Federal law enforcement officials, in court papers filed in Connecticut this week, are maintaining their belief that an aging Connecticut mobster “possesses information about significant criminal activity” — the Isabella Stewart Gardner Museum heist — despite the gangster’s claim that he is being harassed and that he has no knowledge about the stolen priceless works of art.
The disclosure came after federal prosecutors in Boston last week separately released never-before-seen video surveillance of an unknown man entering the museum 24 hours before the notorious heist 25 years ago, in violation of museum protocol and under questionable circumstances. Authorities released the video to seek the public’s help identifying the man, the latest campaign in what has become a renewed push in recent years to solve the world’s greatest art theft.
The court records filed this week do not provide any further details on the potential location of the 13 stolen works of art, including historic masterpieces, but they do state that law enforcement officials “terminated” a cooperation agreement they had with reputed Philadelphia Mafia soldier Robert Gentile. Officials say they severed the agreement after determining that Gentile had lied to a grand jury in 2010 about what he knew about the theft.
But the new records help to explain law enforcement’s continued interest in Gentile, a reputed soldier in the Philadelphia branch of La Cosa Nostra who associated with Boston area gangsters. Those records point to the numerous alleged incidents between Gentile and the artwork that have occurred during the past years.
In one of those incidents, Gentile allegedly told a witness cooperating with the FBI in 2010 that a former Boston-area crew member, the late Robert Guarente, had “masterminded the whole thing,” referring to the heist, and he said Guarente had “flipped,” or talked to authorities, before he died in 2004.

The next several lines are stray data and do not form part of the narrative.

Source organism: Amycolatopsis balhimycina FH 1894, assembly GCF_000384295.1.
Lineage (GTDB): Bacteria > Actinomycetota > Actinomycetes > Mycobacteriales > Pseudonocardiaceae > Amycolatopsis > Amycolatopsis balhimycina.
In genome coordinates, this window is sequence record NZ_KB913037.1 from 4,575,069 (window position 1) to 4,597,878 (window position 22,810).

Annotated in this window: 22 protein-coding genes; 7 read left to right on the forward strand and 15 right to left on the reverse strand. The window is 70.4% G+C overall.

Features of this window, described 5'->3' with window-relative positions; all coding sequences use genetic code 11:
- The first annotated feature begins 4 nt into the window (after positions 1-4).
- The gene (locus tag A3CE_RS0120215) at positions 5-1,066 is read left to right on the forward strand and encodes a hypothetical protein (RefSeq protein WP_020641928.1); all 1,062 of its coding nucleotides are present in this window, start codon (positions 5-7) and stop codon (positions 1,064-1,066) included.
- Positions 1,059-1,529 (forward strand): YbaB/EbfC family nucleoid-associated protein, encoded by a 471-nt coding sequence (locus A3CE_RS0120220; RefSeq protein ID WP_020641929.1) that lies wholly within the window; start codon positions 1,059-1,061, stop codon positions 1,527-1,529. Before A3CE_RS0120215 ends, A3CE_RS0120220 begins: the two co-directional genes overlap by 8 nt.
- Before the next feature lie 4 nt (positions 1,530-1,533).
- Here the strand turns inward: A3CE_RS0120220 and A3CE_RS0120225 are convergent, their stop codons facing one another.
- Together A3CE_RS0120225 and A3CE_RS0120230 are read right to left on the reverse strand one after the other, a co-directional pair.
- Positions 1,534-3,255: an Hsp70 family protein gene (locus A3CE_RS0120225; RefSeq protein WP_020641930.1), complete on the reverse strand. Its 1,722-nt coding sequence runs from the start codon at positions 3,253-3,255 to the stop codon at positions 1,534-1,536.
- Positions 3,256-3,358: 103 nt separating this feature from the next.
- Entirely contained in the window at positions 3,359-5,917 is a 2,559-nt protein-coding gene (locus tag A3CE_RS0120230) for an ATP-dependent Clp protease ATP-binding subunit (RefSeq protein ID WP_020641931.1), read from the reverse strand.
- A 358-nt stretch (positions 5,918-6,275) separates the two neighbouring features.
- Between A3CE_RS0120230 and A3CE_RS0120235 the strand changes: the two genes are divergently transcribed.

Guarente’s wife has told authorities that she saw her husband give paintings to Gentile. When the witness asked Gentile if he still had the paintings, Gentile had “just smiled,” according to the court records.
In addition, in earlier court filings, law enforcement officials pointed out that Gentile had told a witness at the time that he had two of the paintings and would “sell individual paintings for $500,000.”
Gentile denies knowing anything about the locations of the artwork.
The theft at the museum, a brazen robbery in the early morning of March 18, 1990, by two men posing as police officers, remains Boston’s last enduring mystery, and the museum has offered a $5 million reward for their return. No one has ever been charged.
Federal prosecutors in Connecticut filed the court papers and indicated their continued interest in Gentile in response to the gangster’s claim that he is repeatedly being harassed by law enforcement officials and targeted in criminal investigations. He said authorities are pressing him into talking, though he says he has already told authorities all he knows.
The 79-year-old is being held without bail after his arrest in April on charges that he, as a convicted felon, possessed ammunition and sold a loaded firearm to a man he knew to be a convicted felon. The man had been cooperating with the FBI, and Gentile is claiming he was entrapped.
The latest investigation looking at Gentile began not long after his April 2014 release from prison following a 30-month sentence for possession of weapons and distribution of drugs to a man cooperating with the FBI.
Assistant US Attorney John Durham responded in a court filing dated Tuesday that Gentile was the one who began telling a cooperating witness that the FBI had failed to find all of his hidden guns after his earlier conviction in 2013.
Durham said it is not a novel approach for prosecutors to build a case against a person of interest in a separate case “as a means of inducing that individual to disclose the information that he refuses to provide.”
Durham argued that Gentile’s claim that he is being unfairly harassed fails to account for the continued suspicions authorities have about him, notably his claims that he could sell the paintings.
He also failed a lie detector test, with a likelihood of more than 99 percent that he was being deceptive when he said he did not know the location of any of the paintings.
“It becomes something of a head scratcher as to how the government’s involvement in the offense conduct could be deemed ‘excessive” and or violated the defendant’s due process rights,” Durham said in the court filings.
Milton J. Valencia can be reached at email@example.com.